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What Jack Ma and John Maynard Keynes Get Wrong about Human Progress

September 1, 2019 in Economics

By Ryan Bourne

Ryan Bourne

British economist John Maynard Keynes once said that “[p}ractical men who believe themselves quite exempt from any intellectual influence, are usually the slaves of some defunct economist.” It’s unclear whether Chinese tech billionaire Jack Ma is a Keynes discipline, or considers himself immune to economists’ musings. But in forecasting that technology and automation might deliver a 12-hour working week, Ma certainly echoes Keynesian thinking about economic progress.

Sharing a stage with U.S. entrepreneur Elon Musk in Shanghai, Alibaba founder Ma this week predicted that artificial intelligence and automation will deliver unheard of gains to productivity. Offering an upbeat story of its effects, he suggested that producing more with fewer workers will reduce the desirable working time to just “three days a week, four hours a day.” Instead, we will be able to spend extra time enjoying “being human beings” and going to “karaoke in the evening.”

In a 1930 essay entitled “Economic Possibilities for our Grandchildren,” Keynes made a similar prediction. Within a century, he believed we’d be four to eight times as rich. Such would be the technological advances in production driving more output with less labor input, our economic needs could be fulfilled by just working “three-hour shifts or a fifteen-hour week.” Even working that long would be reflective of our natural human desire to stay occupied, rather than out of necessity. Keynes even mused that people would have more time to sing too!

As we contemplate the long hours we’ll spend at our desks this next week, it’s easy, in retrospect, to dismiss Keynes’ musing as a flight of fancy. But in fact, a lot of what he wrote was prescient. What he got wrong should make us think skeptically about Ma’s musings of what it means to be human.

Keynes’ forecast of our prosperity boom was unnervingly accurate. With a decade to go, the U.S. is already six times as rich in real GDP per capita terms as on the eve of 1930.

Improvements in the technology of domestic appliances has meant that traditional “household work” — the basics of laundry, cooking, and cleaning — have fallen time-wise from being a near full-time occupation (38 hours) in 1930 to just 15 hours in 2015. If Keynes’ prediction had been about chores, he hit the bullseye.

What he got wrong was what technology and innovation would mean for paid working hours. Yes, full-time production …read more

Source: OP-EDS

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World War II Turns 80 Today. The Aftermath Changed America Forever.

September 1, 2019 in Economics

By Doug Bandow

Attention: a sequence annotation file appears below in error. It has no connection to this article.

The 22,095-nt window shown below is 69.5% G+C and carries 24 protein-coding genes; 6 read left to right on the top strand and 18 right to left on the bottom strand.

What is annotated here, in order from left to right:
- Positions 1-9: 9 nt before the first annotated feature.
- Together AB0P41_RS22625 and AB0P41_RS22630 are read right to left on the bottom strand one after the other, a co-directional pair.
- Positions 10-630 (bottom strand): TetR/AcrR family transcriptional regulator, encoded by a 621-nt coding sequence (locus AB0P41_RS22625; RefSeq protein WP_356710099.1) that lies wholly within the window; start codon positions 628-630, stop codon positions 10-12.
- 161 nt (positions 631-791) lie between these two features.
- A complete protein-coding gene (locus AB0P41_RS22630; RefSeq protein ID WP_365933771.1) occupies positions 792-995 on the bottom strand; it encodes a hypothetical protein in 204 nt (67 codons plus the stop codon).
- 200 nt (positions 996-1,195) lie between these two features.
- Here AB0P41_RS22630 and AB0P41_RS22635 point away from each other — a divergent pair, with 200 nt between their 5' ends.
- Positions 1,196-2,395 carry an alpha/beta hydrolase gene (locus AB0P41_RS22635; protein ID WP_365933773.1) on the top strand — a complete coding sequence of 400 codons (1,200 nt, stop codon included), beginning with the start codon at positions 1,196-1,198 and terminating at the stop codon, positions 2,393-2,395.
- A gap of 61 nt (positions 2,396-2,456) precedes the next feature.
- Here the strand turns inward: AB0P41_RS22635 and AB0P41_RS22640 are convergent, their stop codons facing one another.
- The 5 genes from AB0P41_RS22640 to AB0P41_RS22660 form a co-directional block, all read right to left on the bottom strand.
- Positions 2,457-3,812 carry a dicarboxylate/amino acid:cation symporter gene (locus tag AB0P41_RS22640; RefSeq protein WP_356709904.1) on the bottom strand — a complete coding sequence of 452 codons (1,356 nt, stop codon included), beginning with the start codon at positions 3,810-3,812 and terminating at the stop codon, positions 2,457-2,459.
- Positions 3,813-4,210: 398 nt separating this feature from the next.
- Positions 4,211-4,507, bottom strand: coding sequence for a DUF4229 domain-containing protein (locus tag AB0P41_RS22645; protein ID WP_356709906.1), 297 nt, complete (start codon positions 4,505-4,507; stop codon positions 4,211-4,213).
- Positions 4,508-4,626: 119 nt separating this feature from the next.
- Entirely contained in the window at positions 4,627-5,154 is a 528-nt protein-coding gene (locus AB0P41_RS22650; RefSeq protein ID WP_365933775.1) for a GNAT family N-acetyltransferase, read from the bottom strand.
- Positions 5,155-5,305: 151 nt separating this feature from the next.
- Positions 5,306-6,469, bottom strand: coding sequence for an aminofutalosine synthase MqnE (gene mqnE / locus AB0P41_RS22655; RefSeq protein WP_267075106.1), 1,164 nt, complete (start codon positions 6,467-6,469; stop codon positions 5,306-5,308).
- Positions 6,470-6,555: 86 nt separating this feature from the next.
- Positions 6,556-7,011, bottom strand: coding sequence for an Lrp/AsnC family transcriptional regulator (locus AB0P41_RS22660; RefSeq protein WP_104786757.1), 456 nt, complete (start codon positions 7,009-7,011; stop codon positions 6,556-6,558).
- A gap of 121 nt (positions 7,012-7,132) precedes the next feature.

Doug Bandow

Eighty Septembers ago the world plunged into the abyss of World
War II. The worst conflict in human history began with Nazi
Germany’s invasion of Poland on September 1, 1939. It was a horrid,
murderous conflict which started at terrible and only got

Adolf Hitler’s attack on Poland, a state resurrected by the
Versailles Treaty two decades before, was but the first act. Having
signed a nonaggression pact with the Soviet Union, the Nazi
dictator next turned his attention to France, Great Britain, and
assorted countries nearby and in between. Achieving less
battlefield success, Italy plunged the Balkans into war. In June
1941 Germany invaded the USSR, triggering the largest and most
brutal combat of modern history. In December 1941 Japan, deeply
engaged in China for a decade, expanded the battle to the United
States and much of East Asia. Then the world truly was at war.

The consequences of the global conflagration were profound.
Thirty countries were involved and as many as eighty-five million
people died. Germany, Russia, and Japan suffered especially heavy
destruction. The conflict was horrid all around, especially between
Germans and Soviets and between Japanese and both Chinese and
Americans. Anti-Semitism turned genocidal through the Holocaust.
Other groups, including Slavs, Roma, and gays, also were targeted
by the Nazis for murder.

The United States and Soviet Union emerged as the world’s
premier military powers, two contending poles around which other
nations circled. Europe, historically home to the world’s
wealthiest and most influential states, was ravaged. Pre-war
colonial empires survived on life-support, as local residents saw
their one-time overlords humbled. Japan essentially disappeared as
a geopolitical factor while the Chinese Communist Party seized
control of a nation short on power but long on potential.

Korea was divided, triggering an extended civil war. After the
war Jews fled Europe for the lands of the ancient Hebrew Kingdom,
triggering a religious and historic clash which destabilized the
region that became the world’s most important energy source. The
newly created United Nations fell victim to the emerging Cold

The American republic
disappeared long ago, leaving a half-hearted, bungling semi-empire
which views the entire world as its sphere of interest.

Impacts of the war radiated outward. During the fighting in the
British colony of Burma, now Myanmar, Burmans and ethnic minorities
split, backing the Japanese and British, respectively. Japanese
rule spurred nationalist sentiments in such colonies as India,
Vietnam, and the Dutch East Indies (now Indonesia). Moscow, which
had largely retreated from Asia after its defeat in the
1904–1905 Russo-Japanese war, regained its lost influence and
more. In the United States the conflict brought women into the
workplace, highlighted discrimination against African-Americans,
and …read more

Source: OP-EDS